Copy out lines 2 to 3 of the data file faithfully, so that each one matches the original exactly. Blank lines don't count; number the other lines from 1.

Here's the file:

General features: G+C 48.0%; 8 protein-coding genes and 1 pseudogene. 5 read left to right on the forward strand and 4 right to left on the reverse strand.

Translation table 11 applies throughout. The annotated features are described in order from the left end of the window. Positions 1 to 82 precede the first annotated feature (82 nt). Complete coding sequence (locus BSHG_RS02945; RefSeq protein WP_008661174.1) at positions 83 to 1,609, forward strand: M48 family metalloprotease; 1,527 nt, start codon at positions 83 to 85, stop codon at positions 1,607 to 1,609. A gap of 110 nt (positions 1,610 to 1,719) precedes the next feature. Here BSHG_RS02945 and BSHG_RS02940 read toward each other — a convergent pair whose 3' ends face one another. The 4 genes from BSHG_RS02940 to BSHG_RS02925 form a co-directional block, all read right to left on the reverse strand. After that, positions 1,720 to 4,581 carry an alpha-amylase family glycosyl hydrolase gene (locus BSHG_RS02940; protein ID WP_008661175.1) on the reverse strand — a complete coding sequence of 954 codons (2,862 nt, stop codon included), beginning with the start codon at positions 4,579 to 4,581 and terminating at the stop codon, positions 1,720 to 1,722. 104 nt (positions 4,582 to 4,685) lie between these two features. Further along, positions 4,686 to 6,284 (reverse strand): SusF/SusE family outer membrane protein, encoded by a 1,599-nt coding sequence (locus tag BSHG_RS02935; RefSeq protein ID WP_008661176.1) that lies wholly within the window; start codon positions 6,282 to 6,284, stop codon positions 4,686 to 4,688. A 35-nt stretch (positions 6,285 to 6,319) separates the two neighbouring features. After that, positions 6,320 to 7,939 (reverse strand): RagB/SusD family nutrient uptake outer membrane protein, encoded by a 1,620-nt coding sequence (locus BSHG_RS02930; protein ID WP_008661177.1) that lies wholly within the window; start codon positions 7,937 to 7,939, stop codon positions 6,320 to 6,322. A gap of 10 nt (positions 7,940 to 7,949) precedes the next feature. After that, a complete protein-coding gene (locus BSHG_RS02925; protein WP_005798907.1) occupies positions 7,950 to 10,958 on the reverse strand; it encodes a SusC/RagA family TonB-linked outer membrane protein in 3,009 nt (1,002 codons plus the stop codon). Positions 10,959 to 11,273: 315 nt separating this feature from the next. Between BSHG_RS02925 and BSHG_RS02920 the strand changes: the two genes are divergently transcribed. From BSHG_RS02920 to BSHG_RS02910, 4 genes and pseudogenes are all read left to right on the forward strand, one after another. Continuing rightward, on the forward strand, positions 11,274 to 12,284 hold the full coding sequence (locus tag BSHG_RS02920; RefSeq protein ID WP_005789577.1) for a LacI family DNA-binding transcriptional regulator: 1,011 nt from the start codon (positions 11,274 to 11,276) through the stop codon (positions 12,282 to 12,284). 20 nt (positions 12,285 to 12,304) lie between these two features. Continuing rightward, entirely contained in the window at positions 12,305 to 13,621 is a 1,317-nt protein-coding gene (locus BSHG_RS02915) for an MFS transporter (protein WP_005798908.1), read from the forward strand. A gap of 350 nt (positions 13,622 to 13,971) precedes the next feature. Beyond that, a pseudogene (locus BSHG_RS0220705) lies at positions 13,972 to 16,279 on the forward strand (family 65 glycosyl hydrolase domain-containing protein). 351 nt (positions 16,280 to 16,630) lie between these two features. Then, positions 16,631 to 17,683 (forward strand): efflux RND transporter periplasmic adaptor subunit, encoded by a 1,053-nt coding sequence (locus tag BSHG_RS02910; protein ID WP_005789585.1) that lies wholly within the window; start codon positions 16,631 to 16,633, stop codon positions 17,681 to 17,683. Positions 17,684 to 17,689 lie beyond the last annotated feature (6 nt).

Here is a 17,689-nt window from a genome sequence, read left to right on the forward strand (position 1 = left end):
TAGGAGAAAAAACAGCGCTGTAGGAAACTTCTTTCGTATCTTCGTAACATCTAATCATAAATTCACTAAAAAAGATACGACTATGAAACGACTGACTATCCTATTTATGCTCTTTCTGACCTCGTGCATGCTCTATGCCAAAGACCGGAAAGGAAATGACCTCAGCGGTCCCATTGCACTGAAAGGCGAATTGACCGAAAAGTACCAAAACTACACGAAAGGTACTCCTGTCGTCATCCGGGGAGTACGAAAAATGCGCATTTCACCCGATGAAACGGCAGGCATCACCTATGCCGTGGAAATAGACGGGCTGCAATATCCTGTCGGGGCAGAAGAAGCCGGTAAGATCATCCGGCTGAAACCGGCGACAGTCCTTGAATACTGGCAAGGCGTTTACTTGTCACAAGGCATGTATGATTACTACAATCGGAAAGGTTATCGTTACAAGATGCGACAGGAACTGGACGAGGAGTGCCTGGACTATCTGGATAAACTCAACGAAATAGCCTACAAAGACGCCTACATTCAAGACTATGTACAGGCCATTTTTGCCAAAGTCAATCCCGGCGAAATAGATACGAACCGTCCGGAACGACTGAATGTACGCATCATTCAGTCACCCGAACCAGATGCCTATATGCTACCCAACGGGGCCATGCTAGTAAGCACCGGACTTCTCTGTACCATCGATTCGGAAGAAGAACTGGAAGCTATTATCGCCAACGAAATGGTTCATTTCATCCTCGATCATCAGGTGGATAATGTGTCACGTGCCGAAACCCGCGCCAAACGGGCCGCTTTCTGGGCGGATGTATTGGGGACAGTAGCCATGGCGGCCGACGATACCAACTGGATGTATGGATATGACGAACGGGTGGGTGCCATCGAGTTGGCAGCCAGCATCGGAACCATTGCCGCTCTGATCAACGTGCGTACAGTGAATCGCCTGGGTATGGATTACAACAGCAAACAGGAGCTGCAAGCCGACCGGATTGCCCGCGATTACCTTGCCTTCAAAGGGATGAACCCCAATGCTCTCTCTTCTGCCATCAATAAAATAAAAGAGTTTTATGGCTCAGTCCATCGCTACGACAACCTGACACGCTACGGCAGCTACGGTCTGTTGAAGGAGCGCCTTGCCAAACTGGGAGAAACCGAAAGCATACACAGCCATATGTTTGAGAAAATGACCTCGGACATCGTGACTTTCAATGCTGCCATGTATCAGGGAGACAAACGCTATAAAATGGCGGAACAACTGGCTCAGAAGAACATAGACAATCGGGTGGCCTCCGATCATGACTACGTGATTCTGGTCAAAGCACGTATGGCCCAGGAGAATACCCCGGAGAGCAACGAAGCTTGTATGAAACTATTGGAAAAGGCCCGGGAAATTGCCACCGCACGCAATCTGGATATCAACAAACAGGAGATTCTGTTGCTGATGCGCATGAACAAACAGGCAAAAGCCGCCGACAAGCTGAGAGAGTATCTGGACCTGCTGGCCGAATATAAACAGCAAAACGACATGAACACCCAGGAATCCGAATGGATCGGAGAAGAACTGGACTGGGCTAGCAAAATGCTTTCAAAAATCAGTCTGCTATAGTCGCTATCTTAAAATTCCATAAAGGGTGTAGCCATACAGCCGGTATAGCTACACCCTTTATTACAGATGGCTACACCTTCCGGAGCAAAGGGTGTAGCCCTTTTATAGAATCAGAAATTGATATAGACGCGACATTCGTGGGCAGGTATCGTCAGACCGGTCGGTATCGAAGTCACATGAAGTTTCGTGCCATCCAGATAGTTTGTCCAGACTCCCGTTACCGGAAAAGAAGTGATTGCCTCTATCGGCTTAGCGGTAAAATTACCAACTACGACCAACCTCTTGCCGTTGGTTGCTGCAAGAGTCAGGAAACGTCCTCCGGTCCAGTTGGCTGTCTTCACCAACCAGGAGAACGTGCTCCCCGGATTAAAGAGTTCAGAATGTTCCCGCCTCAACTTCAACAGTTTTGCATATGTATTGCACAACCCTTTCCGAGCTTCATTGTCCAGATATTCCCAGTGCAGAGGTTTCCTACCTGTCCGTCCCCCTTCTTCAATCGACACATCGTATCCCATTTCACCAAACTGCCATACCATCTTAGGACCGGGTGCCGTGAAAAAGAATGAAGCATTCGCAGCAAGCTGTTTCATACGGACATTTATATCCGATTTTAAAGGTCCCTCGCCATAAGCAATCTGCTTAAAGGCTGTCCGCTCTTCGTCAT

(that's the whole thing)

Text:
Translation table 11 applies throughout. The annotated features are described in order from the left end of the window. Positions 1 to 82 precede the first annotated feature (82 nt). Complete coding sequence (locus BSHG_RS02945; RefSeq protein WP_008661174.1) at positions 83 to 1,609, forward strand: M48 family metalloprotease; 1,527 nt, start codon at positions 83 to 85, stop codon at positions 1,607 to 1,609. A gap of 110 nt (positions 1,610 to 1,719) precedes the next feature. Here BSHG_RS02945 and BSHG_RS02940 read toward each other — a convergent pair whose 3' ends face one another. The 4 genes from BSHG_RS02940 to BSHG_RS02925 form a co-directional block, all read right to left on the reverse strand. After that, positions 1,720 to 4,581 carry an alpha-amylase family glycosyl hydrolase gene (locus BSHG_RS02940; protein ID WP_008661175.1) on the reverse strand — a complete coding sequence of 954 codons (2,862 nt, stop codon included), beginning with the start codon at positions 4,579 to 4,581 and terminating at the stop codon, positions 1,720 to 1,722. 104 nt (positions 4,582 to 4,685) lie between these two features. Further along, positions 4,686 to 6,284 (reverse strand): SusF/SusE family outer membrane protein, encoded by a 1,599-nt coding sequence (locus tag BSHG_RS02935; RefSeq protein ID WP_008661176.1) that lies wholly within the window; start codon positions 6,282 to 6,284, stop codon positions 4,686 to 4,688. A 35-nt stretch (positions 6,285 to 6,319) separates the two neighbouring features. After that, positions 6,320 to 7,939 (reverse strand): RagB/SusD family nutrient uptake outer membrane protein, encoded by a 1,620-nt coding sequence (locus BSHG_RS02930; protein ID WP_008661177.1) that lies wholly within the window; start codon positions 7,937 to 7,939, stop codon positions 6,320 to 6,322. A gap of 10 nt (positions 7,940 to 7,949) precedes the next feature. After that, a complete protein-coding gene (locus BSHG_RS02925; protein WP_005798907.1) occupies positions 7,950 to 10,958 on the reverse strand; it encodes a SusC/RagA family TonB-linked outer membrane protein in 3,009 nt (1,002 codons plus the stop codon). Positions 10,959 to 11,273: 315 nt separating this feature from the next. Between BSHG_RS02925 and BSHG_RS02920 the strand changes: the two genes are divergently transcribed. From BSHG_RS02920 to BSHG_RS02910, 4 genes and pseudogenes are all read left to right on the forward strand, one after another. Continuing rightward, on the forward strand, positions 11,274 to 12,284 hold the full coding sequence (locus tag BSHG_RS02920; RefSeq protein ID WP_005789577.1) for a LacI family DNA-binding transcriptional regulator: 1,011 nt from the start codon (positions 11,274 to 11,276) through the stop codon (positions 12,282 to 12,284). 20 nt (positions 12,285 to 12,304) lie between these two features. Continuing rightward, entirely contained in the window at positions 12,305 to 13,621 is a 1,317-nt protein-coding gene (locus BSHG_RS02915) for an MFS transporter (protein WP_005798908.1), read from the forward strand. A gap of 350 nt (positions 13,622 to 13,971) precedes the next feature. Beyond that, a pseudogene (locus BSHG_RS0220705) lies at positions 13,972 to 16,279 on the forward strand (family 65 glycosyl hydrolase domain-containing protein). 351 nt (positions 16,280 to 16,630) lie between these two features. Then, positions 16,631 to 17,683 (forward strand): efflux RND transporter periplasmic adaptor subunit, encoded by a 1,053-nt coding sequence (locus tag BSHG_RS02910; protein ID WP_005789585.1) that lies wholly within the window; start codon positions 16,631 to 16,633, stop codon positions 17,681 to 17,683. Positions 17,684 to 17,689 lie beyond the last annotated feature (6 nt).

Here is a 17,689-nt window from a genome sequence, read left to right on the forward strand (position 1 = left end):